PHOENIX, Aug. 23 /PRNewswire/ -- With the high school football season just
around the corner, coaches, parents and athletes need to focus on one of the
most overlooked, misdiagnosed and least understood injuries that is sure to
affect some of the 18,000 student-athletes in Arizona who will strap on the
pads this year: sport-related concussion, or mild traumatic brain injury
"The biggest problem in managing sports-related concussion is recognizing
the injury, especially in athletes with no obvious signs that a concussion has
actually occurred," says Tamara McLeod, Ph.D., ATC, assistant professor,
Sports Health Care Program, Arizona School of Health Sciences in Mesa.
"Traditional neurological and radiologic procedures such as CT, MRI and EEG,
although helpful in ruling out other causes of neurologic symptoms, are not
useful in identifying the effects of mild TBI (concussions)."
Recent studies show that more than 62,000 concussions occur each year in
high school sports, with football accounting for two of every three, according
to the Brain Injury Association of Arizona. However, many mild concussions
likely go undiagnosed and unreported. Studies estimate that approximately 10
percent of all athletes involved in contact sports such as football have a
concussion each year. In addition, close to 60 percent of concussions may go
unreported because athletes are not aware of the signs and symptoms and do not
think the injury is serious enough to report to medical personnel.
Allowing enough healing and recovery time following a concussion is
crucial in preventing further damage to the athlete. Most athletes who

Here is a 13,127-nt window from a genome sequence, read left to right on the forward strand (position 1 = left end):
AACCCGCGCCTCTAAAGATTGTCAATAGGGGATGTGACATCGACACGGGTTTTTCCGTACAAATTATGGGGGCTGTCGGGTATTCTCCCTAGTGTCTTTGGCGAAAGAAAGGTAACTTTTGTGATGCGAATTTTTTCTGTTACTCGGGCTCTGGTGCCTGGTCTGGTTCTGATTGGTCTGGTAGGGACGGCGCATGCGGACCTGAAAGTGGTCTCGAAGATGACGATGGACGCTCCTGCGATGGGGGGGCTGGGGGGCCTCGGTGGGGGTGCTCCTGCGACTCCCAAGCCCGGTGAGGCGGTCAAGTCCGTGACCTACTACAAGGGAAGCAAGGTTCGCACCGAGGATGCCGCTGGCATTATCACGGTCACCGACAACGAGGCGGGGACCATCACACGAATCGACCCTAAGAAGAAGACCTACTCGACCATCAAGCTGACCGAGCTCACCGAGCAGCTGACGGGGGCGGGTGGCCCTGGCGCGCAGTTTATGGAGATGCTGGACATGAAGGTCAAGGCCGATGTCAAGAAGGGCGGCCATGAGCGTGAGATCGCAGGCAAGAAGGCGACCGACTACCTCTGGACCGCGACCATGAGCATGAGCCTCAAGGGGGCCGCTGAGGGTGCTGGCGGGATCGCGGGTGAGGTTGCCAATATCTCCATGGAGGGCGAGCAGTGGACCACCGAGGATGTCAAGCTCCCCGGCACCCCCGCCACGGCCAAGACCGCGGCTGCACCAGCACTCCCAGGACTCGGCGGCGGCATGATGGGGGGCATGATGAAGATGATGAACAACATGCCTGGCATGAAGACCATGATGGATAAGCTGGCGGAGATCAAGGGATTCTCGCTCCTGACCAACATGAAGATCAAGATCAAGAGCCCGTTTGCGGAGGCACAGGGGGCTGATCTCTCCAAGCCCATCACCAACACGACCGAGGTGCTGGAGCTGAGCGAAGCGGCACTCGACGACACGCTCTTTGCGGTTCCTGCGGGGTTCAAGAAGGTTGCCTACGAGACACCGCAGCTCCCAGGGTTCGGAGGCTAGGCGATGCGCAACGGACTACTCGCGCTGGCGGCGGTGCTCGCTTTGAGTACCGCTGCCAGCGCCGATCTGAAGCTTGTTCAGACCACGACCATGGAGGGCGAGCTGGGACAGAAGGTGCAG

experience an initial concussion can recover completely, as long as they are
not returned to contact sports too soon. Following a concussion, there is a
period of change in brain function that usually lasts anywhere from 24 hours
to 10 days but may last weeks or even months. During this time the brain is
vulnerable to more severe or permanent injury. If the athlete sustains a
second concussion during this period, the risk of permanent brain injury
"Let's face it," adds Dr. McLeod, "the typical high school athlete is
competitive and wants to return to the game despite any minor symptoms. The
concern is that before an athlete is fully recovered from an initial
concussion, he or she is more susceptible to a second concussion and is at
higher risk for further, more serious damage."
Keeping an athlete out of contact play until he or she is fully recovered
is absolutely essential to preventing further injury, explains Dr. McLeod.
"No athlete should ever return to contact sports before it's determined his or
her recovery is complete," she emphasizes.
The problem of the lack of a simple, objective identification method is
compounded by the fact that too many Arizona high schools do not have
qualified full-time sports medicine staff trained in sports concussion.
Fortunately, there is hope on the horizon. Recent career-ending concussions
suffered by high-profile athletes such as Steve Young of the San Francisco
49ers have increased awareness. In addition, new objective concussion
assessment tools now make it easier to identify deficits caused by injury and
to monitor post-injury recovery.
One tool is a computer-based neurocognitive testing program designed to
aid in the management of sports-related concussion. The program uses baseline
and post-injury neurocognitive testing to track recovery for safe return to
The Brain Injury Association of Arizona is a non-profit membership
organization of people with brain injuries and their families, friends, and
service providers working together since 1983 to provide information &
referrals, education, advocacy and support for those affected by brain injury.
BIAAZ is the only statewide organization in Arizona dedicated to enhancing the
quality of life for people with brain injuries and their families and
preventing brain injuries. BIAAZ is a chartered state affiliate of the Brain
Injury Association of America.
SOURCE Brain Injury Association of Arizona